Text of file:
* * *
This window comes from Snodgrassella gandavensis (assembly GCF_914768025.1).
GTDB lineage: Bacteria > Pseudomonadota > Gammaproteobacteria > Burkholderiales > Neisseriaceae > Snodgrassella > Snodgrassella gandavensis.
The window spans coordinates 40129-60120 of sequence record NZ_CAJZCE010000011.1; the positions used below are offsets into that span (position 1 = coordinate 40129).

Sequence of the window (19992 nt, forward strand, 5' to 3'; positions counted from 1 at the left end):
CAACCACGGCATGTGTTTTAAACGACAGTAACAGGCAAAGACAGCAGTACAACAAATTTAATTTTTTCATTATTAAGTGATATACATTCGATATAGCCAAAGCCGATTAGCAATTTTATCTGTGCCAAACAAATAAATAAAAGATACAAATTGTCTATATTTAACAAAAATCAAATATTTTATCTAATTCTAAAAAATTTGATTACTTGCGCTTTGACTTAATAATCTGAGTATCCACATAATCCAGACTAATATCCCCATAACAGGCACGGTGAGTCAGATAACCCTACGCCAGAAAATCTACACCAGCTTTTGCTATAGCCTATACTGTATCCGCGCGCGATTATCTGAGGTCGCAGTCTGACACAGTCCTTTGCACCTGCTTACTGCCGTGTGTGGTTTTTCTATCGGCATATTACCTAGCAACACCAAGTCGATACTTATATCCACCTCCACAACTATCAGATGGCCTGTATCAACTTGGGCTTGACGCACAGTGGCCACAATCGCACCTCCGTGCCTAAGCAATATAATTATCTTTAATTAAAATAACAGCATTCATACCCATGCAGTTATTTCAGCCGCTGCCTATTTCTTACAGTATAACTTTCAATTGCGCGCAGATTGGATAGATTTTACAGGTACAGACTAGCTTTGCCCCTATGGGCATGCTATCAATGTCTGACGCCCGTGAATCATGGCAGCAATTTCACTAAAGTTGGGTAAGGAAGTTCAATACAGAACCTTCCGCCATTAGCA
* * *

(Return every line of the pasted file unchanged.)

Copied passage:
This window comes from Snodgrassella gandavensis (assembly GCF_914768025.1).
GTDB lineage: Bacteria > Pseudomonadota > Gammaproteobacteria > Burkholderiales > Neisseriaceae > Snodgrassella > Snodgrassella gandavensis.
The window spans coordinates 40129-60120 of sequence record NZ_CAJZCE010000011.1; the positions used below are offsets into that span (position 1 = coordinate 40129).

Sequence of the window (19992 nt, forward strand, 5' to 3'; positions counted from 1 at the left end):
CAACCACGGCATGTGTTTTAAACGACAGTAACAGGCAAAGACAGCAGTACAACAAATTTAATTTTTTCATTATTAAGTGATATACATTCGATATAGCCAAAGCCGATTAGCAATTTTATCTGTGCCAAACAAATAAATAAAAGATACAAATTGTCTATATTTAACAAAAATCAAATATTTTATCTAATTCTAAAAAATTTGATTACTTGCGCTTTGACTTAATAATCTGAGTATCCACATAATCCAGACTAATATCCCCATAACAGGCACGGTGAGTCAGATAACCCTACGCCAGAAAATCTACACCAGCTTTTGCTATAGCCTATACTGTATCCGCGCGCGATTATCTGAGGTCGCAGTCTGACACAGTCCTTTGCACCTGCTTACTGCCGTGTGTGGTTTTTCTATCGGCATATTACCTAGCAACACCAAGTCGATACTTATATCCACCTCCACAACTATCAGATGGCCTGTATCAACTTGGGCTTGACGCACAGTGGCCACAATCGCACCTCCGTGCCTAAGCAATATAATTATCTTTAATTAAAATAACAGCATTCATACCCATGCAGTTATTTCAGCCGCTGCCTATTTCTTACAGTATAACTTTCAATTGCGCGCAGATTGGATAGATTTTACAGGTACAGACTAGCTTTGCCCCTATGGGCATGCTATCAATGTCTGACGCCCGTGAATCATGGCAGCAATTTCACTAAAGTTGGGTAAGGAAGTTCAATACAGAACCTTCCGCCATTAGCA